22 May 2016

You Don't Have to Be a Denier to Be in Denial

We're taking our time watching a difficult and eye-opening movie called Labyrinth of Lies. Based on the life of Fritz Bauer, Frankfurt's attorney general, and three prosecutors who were instrumental in bringing Auschwitz Nazis to trial in 1963, this film is a story that exposes the conspiracy of prominent German institutions and government branches to cover up the crimes of Nazis during World War II. 

I had no idea that many, many Germans in the post-war era didn't acknowledge, accept or even know about the atrocities committed in Nazi concentration camps during the war. (I knew about Ernst Zündel and his Holocaust denial but didn't realize he'd immigrated to Canada in 1958 from a zeitgeist of denial in Germany.) After the camps were liberated by the Allies (April 1945), "German civilians [were] forced by American troops to bear witness to Nazi atrocities at Buchenwald concentration camp, mere miles from their own homes." (See Forgotten Alfred Hitchcock Holocaust Documentary Gets New Life.)
When Auschwitz and several other camps, like Bergen-Belsen, were liberated, the British army sent along a film unit. Under the aegis of Sidney Bernstein, and with the help of supervising director Alfred Hitchcock, the grisly and shocking footage was meant for a documentary called German Concentration Camps Factual Survey. However, as the war came to a close, the governments that had once supported exposing German crimes had a new interest in reconciliation. So plans for the film were scrapped, and most of the footage was archived at Britain’s Imperial War Museum until the 1980s.
That footage is now included in a new documentary, Night Will Fall, which "tells the story of how the footage came to be, and what happened to it."
Margaret Bourke-White, Time & Life Pictures/Getty Images
In an Independent article (Germany finally pays tribute to first Nazi hunter Fritz Bauer), I learned that "only six of the [22] accused ["Nazi SS henchmen"] were given life sentences. Twelve others were given terms of up to 14 years. The trials nevertheless obliged a reluctant German public to face up to the horrors of the Holocaust and accept that the perpetrators lived in their midst." The article says that "surviving film footage reveals how controversial the trial was. Inside the court the police saluted the accused as former 'comrades.'"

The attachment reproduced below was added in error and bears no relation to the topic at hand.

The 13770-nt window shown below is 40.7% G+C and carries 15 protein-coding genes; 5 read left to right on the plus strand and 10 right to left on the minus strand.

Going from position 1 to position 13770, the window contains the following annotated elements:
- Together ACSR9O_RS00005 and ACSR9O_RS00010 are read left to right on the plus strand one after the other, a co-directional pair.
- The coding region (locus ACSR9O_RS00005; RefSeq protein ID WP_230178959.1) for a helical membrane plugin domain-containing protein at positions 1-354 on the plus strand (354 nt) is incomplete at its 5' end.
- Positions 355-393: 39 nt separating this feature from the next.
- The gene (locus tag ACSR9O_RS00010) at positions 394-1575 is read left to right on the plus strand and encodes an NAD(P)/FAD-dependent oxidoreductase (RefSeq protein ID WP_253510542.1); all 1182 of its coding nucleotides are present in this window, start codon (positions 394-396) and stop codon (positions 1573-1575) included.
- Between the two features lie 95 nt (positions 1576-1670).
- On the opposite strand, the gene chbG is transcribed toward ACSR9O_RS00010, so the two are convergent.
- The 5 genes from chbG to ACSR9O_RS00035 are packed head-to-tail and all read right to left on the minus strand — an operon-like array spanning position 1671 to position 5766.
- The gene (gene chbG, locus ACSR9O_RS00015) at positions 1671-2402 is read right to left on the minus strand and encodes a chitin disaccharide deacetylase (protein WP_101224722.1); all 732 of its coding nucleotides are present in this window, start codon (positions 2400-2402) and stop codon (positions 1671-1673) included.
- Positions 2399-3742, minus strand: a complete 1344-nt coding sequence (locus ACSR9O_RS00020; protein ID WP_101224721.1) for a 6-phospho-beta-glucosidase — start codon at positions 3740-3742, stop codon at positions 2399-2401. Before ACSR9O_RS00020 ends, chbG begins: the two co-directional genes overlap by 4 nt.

I'll bet you can see where I'm going to go with this. I probably don't even have to say it. The terrifying metaphor revealed itself as we watched Labyrinth of Lies. Many German people weren't deniers -- but they were certainly in denial. Their ignorance. Their apathy. Their disbelief. (Some of the Germans who did see the footage believed it was propaganda staged by the Americans.) Their hubris. The fact that many were still benefiting from their Nazi connections. Their society-wide unwillingness to look at what had happened, to see that "many Third Reich values were still admired," to feel shame and deep remorse, to take some responsibility. (There's a scene in the movie where the stenographer taking down witnesses' testimony runs from the room and breaks down in sobs. No longer in denial, her character is becoming someone who helps in the fight to bring justice.)

I don't know what I would have done if I had -- by luck and timing of birth -- been there. I'm not saying I'm better than any one of those German civilians. But I'm alive today, and I'm not going to let the climate chaos holocaust carry on without vociferously protesting it. And why wouldn't I protest it? There is no SS threatening to track me down and lock me up because I oppose the globalized Western economy's biosphere-devastating, life-murdering business-as-usual fossil fuel status quo. 

I can go about my daily life and speak up about the climate change crisis online or in person, with family, friends, neighbours, colleagues and strangers. I can keep my job and send faxes and emails about emergency climate change mitigation to my elected representatives and leaders. I can live free of fear in my country and attend protests, make presentations and give workshops about climate justice. (Confession: I can't do all these things and keep my house tidy. So I've chosen life over tidiness.)

Fritz Bauer received death threats nearly every day once he began his campaign to see justice done (he was responsible for the capture of Adolf Eichmann). What's keeping you from speaking up on behalf of those most vulnerable to the ravages of climate change impacts ... on behalf of all those who are already losing their lives and their livelihoods, their food security and water sources, their homes and entire homelands? 

Our very own "Global Reich" -- fossil fuel companies, the big money that bankrolls them and the governments sitting comfortably in their pockets -- is killing about 5 million people per year, and that number is rising as 2016 continues to knock out temperature records and see record CO2 levels. We see increasing evidence everywhere we look. So where is our outrage? 

1 comment:

  1. This is indeed a thought-provoking post. The phenomenon of denial is present in both cases: the documented Nazi crime of the appalling and unconscionable holocaust, and the present crime of negligence and denial in failing to name and address the global climate emergency that will make life unlivable in the future, and will sacrifice the great cultural achievements of the past. The current crime, though less repugnant, is by orders magnitude the greater of the two.


I would appreciate hearing your thoughts or questions on this post or anything else you've read here. What is your take on courage and compassion being an important part of the solution to the climate change emergency?